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review 2018-07-24 17:30
life in Georgian England
Behind Closed Doors: At Home in Georgian England - Amanda Vickery

It's about living in Georgian England and what the household politics would probably have been like.  The life and times of people from a few sources, the accounts books (apparently women did the household accounts and the men did the estate books); diaries; merchant accounts and letters mostly.  It was interesting to see where the roots of the tradition of a parlour in Ireland was, and this was where I had problems with the book.  The period traditions were treated as alien things, not things that have echoed down the ages and some of the commentary about furniture failed to see how and why someone might want to, in a house that is largely their husband's, a space of their own, even if it was only a desk.  And where someone might decide to, when faced with someone who didn't respect their space (which would probably have been often in a world where women were regarded as ornaments rather than people) they would have procured things for themselves that would have been seen by the men as wrong to use, whether that was style or size.  A desk suited to a small woman would have been difficult for a large man to use.  I didn't see the author see subversion in these things, or see the widow buy many tea pots because her husband belittle her "tea habit".  Humankind hasn't changed much, just the decorations.


The author also attests that yellow isn't seen in heraldry and therefore isn't caught up in symbolism.  Yellow and gold were inter-changable in heralry (for the most part, it's a little more complicated than that but it is largely thus) and were given a lot of the same attributes and two minutes with a reasonable heraldry book would give you this information, hell two minutes with the Heradry Society website and their introduction to Heraldry PDF (page 10) would tell you what you need to know about yellow/gold (sweet they have rules for same-sex marriage crests...https://www.college-of-arms.gov.uk/resources/same-sex-marriages, their wages are a joke and actually if you examine them are the same as they were in 1831 only translated from £Sd to Decimal, I'd much rather be a herald in Ireland than the UK); yes I know too much about the topic.


Honestly this is the only way to really test a book, to test what you know against it and then see where there are flaws and then determine if you trust the rest, I don't know any better.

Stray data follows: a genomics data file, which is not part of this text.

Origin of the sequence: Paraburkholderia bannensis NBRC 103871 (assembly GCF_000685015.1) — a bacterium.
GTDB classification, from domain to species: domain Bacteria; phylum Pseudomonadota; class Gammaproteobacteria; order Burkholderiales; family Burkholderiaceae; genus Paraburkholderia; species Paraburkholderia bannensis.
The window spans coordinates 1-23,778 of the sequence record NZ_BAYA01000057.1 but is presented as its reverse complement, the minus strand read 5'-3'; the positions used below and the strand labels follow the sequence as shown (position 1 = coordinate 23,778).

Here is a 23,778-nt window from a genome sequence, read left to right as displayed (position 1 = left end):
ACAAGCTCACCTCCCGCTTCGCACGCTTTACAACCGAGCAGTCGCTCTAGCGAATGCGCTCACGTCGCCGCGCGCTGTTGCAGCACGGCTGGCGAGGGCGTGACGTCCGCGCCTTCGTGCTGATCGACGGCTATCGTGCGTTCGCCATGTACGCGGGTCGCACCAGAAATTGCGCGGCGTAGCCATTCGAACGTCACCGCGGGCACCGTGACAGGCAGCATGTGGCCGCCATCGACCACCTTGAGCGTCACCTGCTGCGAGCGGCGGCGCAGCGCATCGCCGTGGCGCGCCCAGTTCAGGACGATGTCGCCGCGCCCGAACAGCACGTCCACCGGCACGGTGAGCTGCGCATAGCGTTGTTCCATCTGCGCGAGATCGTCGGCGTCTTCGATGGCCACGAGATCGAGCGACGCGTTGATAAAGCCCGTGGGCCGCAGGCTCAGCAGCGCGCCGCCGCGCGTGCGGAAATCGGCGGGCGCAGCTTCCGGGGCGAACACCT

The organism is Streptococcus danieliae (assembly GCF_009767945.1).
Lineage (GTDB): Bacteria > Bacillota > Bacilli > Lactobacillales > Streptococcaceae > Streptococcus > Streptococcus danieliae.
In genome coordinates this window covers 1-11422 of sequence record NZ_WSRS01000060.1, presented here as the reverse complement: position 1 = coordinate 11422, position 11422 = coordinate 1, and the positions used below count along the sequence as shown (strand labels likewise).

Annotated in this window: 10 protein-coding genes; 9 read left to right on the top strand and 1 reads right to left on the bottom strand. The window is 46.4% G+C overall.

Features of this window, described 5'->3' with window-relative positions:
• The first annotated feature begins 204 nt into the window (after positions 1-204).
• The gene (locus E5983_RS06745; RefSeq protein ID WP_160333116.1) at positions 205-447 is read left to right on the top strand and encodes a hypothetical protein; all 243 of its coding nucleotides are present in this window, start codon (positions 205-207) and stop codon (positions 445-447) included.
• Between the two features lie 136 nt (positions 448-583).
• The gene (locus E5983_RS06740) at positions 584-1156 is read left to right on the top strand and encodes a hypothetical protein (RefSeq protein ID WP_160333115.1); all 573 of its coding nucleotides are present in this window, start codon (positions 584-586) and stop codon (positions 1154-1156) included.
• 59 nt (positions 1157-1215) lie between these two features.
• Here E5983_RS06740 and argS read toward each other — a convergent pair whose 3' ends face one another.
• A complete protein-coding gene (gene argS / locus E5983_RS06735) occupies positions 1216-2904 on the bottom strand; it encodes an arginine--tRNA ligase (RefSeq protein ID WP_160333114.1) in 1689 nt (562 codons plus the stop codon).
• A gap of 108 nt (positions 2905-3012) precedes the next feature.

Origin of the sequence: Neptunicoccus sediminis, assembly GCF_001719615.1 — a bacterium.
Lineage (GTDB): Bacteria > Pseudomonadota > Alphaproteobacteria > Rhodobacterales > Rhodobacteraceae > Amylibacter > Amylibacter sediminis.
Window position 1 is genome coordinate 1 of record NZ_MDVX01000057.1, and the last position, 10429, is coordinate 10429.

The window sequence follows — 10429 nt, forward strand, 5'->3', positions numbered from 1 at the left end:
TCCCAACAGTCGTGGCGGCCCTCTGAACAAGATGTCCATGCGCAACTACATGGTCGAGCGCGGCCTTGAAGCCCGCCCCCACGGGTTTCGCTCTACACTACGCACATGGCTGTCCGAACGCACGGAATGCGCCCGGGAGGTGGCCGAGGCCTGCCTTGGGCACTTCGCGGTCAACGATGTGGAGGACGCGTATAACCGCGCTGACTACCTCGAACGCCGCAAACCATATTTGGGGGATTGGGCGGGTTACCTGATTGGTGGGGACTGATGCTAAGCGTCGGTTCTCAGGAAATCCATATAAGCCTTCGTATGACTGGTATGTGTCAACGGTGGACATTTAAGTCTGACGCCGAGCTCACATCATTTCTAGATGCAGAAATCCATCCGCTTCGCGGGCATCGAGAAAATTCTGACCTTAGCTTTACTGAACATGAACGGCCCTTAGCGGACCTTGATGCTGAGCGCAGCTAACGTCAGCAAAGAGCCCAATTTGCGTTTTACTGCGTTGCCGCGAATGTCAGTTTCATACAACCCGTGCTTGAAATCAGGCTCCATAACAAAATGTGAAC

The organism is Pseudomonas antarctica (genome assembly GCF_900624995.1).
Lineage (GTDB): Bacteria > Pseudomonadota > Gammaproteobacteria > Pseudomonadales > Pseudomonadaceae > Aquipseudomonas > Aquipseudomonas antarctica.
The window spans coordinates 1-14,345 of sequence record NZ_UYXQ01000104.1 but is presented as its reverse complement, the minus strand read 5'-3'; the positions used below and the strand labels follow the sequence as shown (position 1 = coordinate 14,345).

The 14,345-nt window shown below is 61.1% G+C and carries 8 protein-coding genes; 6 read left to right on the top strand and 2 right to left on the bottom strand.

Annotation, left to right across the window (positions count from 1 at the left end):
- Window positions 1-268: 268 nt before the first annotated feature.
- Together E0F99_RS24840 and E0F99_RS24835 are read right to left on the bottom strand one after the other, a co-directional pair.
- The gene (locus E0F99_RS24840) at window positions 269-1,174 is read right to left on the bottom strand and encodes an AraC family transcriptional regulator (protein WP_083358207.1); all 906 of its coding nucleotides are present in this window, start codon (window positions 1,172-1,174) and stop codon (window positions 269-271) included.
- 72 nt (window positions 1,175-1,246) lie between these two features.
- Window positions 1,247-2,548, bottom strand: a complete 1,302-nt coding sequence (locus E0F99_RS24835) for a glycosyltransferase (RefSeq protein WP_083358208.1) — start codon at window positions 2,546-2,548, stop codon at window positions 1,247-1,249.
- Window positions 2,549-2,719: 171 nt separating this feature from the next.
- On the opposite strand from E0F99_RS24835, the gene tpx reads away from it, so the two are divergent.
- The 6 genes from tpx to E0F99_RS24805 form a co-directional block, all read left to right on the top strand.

It's not a bad read, a little dry in places but interesting to show how people of a different time lived.

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review 2016-08-05 19:36
Likeable story
Truly Madly Guilty - Liane Moriarty

This in-depth look at a group of neighbors makes for an interesting read, although it starts off way too slowly. Six neighbors and three children get together for a barbeque when something goes wrong.  The tease of what happens at the barbeque isn’t revealed until halfway through this lengthy book.  The telling of the story fluctuates between the time period after the barbeque and the day of the barbeque.  During the first half of the book, you can see the effects of whatever happened on these people but you don’t really understand why until half way through the book.  I found that to be annoying.  I think the author would have been better off if she had started the book by telling about the day of the barbeque and then went into how it affects everyone and the divisions and guilt that are exposed.  For some reason, the first half of this book reminded me of the TV series, “The Slap”, and I kept wondering if something similar had happened at this barbeque.  At least with “The Slap”, the incident is revealed at the beginning.


That being said, don’t let the slowness of the first half of the book discourage you completely. There is more to the book than what actually happened at the barbeque.  Even after that is revealed, there are other facts to be disclosed. I found the characters to be likeable and I cared about them, even while I sometimes found them to be immature and a bit irritating. There are many layers to this book. The complex relationships between these people, their marriages and their pasts are quite intensely explored and I found some of those sections very interesting and enjoyable.  I just felt that the structure of the book wasn’t the best means of presenting the story.